The defendants did not appeal the court's preliminary injunction.*fn1 On December 20, 1985, after the plaintiffs complained to the court that the defendants were not cooperating in furnishing discovery, and defendants' counsel informed the court of the efforts being made to work out a method of implementing the court's order, Judge Kram directed the parties to meet together and work out a plan for compliance with her order. Although the parties did thereafter confer with respect to a remedy on December 30, 1985, no progress was made except that the defendants advised that the State was negotiating with Mobile Health Services, a private contractor, to provide dental care and facilities that would satisfy constitutional requirements. On January 17, 1986, defense counsel advised Judge Kram at a status meeting of the State's negotiations with Mobile Health Services. Judge Kram, expressing the view that the State was dragging its feet, directed both sides to submit proposed orders by January 31, 1986. On January 31, 1986, the defendants served their proposed order incorporating by reference a "Plan for Implementation of the Preliminary Injunction", which was attached, upon the plaintiffs and on February 3, 1986, filed the order and Plan with the court. At approximately the same time plaintiffs served and filed their proposed order for implementation of the injunction.
The defendants' Plan consisted of a proposed contract between the State and "Mobile Dental Services, P.C." (MDS), a private provider of professional dental care to numerous institutions. The MDS contract incorporated a detailed "Plan of Care" for Bedford Hills designed to reduce the existing backlog and provide for continuous dental care thereafter for the BH inmates, including increased professional staff and operations, specific procedures to determine the dental needs of the BH population, methods for establishing treatment priorities, dental screening of prisoners simultaneously with the provision of call-out, routine and emergency care, an assessment examination of each inmate, a sick call system, a follow-up appointment system, the utilization of an enlarged dental clinic which would have operatories and additional personnel, and the maintenance of a detailed individual dental record for each inmate. The defendants' Plan further provided that MDS would provide a "Policy and Procedures Manual" for BH and included copies of similar documents prepared by MDS for other organizations. The Plan also contained a proposed timetable for MDS' commencement of operations at BH, samples of computer records used by MDS and the background of MDS and its chief officers.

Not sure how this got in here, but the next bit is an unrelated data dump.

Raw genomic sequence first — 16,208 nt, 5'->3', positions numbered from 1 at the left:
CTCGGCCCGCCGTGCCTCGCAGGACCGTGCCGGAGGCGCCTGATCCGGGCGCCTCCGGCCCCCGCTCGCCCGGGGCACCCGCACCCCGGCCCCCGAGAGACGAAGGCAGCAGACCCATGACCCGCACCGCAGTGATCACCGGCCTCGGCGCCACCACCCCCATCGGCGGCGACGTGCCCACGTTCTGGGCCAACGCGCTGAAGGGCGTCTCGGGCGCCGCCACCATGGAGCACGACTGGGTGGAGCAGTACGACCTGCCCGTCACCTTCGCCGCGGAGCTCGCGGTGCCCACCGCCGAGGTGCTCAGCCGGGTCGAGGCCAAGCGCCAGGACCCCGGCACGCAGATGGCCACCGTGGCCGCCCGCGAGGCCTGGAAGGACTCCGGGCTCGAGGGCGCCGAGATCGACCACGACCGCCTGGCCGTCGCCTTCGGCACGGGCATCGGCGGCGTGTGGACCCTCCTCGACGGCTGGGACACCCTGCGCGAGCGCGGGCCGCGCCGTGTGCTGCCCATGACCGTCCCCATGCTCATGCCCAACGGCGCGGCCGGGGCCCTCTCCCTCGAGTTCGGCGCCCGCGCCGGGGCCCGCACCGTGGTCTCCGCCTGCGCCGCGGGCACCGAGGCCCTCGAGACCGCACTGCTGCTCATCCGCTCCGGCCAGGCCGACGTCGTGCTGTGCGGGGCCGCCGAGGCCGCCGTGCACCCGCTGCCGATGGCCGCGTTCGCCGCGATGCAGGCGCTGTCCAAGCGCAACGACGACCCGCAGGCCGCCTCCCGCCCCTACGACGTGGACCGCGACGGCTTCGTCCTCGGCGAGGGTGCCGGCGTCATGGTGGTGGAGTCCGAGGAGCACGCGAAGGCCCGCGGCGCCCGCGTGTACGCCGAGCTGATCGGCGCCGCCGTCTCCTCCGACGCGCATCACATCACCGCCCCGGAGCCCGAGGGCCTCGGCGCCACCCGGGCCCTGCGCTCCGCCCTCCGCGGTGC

In short, the defendants' Plan appears to have been an effort to set forth a remedy for the deficiencies in dental care found by the court to exist in BH, which would be implemented by an established, independent organization specializing in the provision of such care to institutions. The defendants' counsel advised the court that the proposed contract between the State and MDS would be signed upon the court's approval of the Plan, that the state agencies involved had already given their preliminary approval and could be expected to give their final approval within 10 days after the court's approval, and that dental services would be provided by MDS within two weeks thereafter.
The plaintiffs' proposal also contained procedures and some 165 requirements for provision of dental care at BH. The defendants' objected to it as excessively detailed and intrusive, going beyond the limits fixed by the Supreme Court for judicial involvement in the operation and control of a state correctional facility. See Rhodes v. Chapman, 452 U.S. 337, 351, 69 L. Ed. 2d 59, 101 S. Ct. 2392 (1981) (courts should avoid issuing relief representing "a court's idea of how best to operate a detention facility"); Union County Jail Inmates v. DiBuono, 713 F.2d 984, 1001-02 (3d Cir.), rehearing denied, 718 F.2d 1247 (3d Cir. 1983), cert. denied, 465 U.S. 1102, 104 S. Ct. 1600, 80 L. Ed. 2d 130 (1984). Some of the detailed specific requirements to which the defendants objected in letters to the court included the following:
(1) Specific time frames for treatment. Objected to as inconsistent with sound medical practice;
(2) Independent compliance audits or monitor systems. Defendants prefer quarterly audits prepared by MDS for DOCS Dental Review Committee;
(3) Multi-language requirements in dealing with patients. Defendants urge that orientation in English ...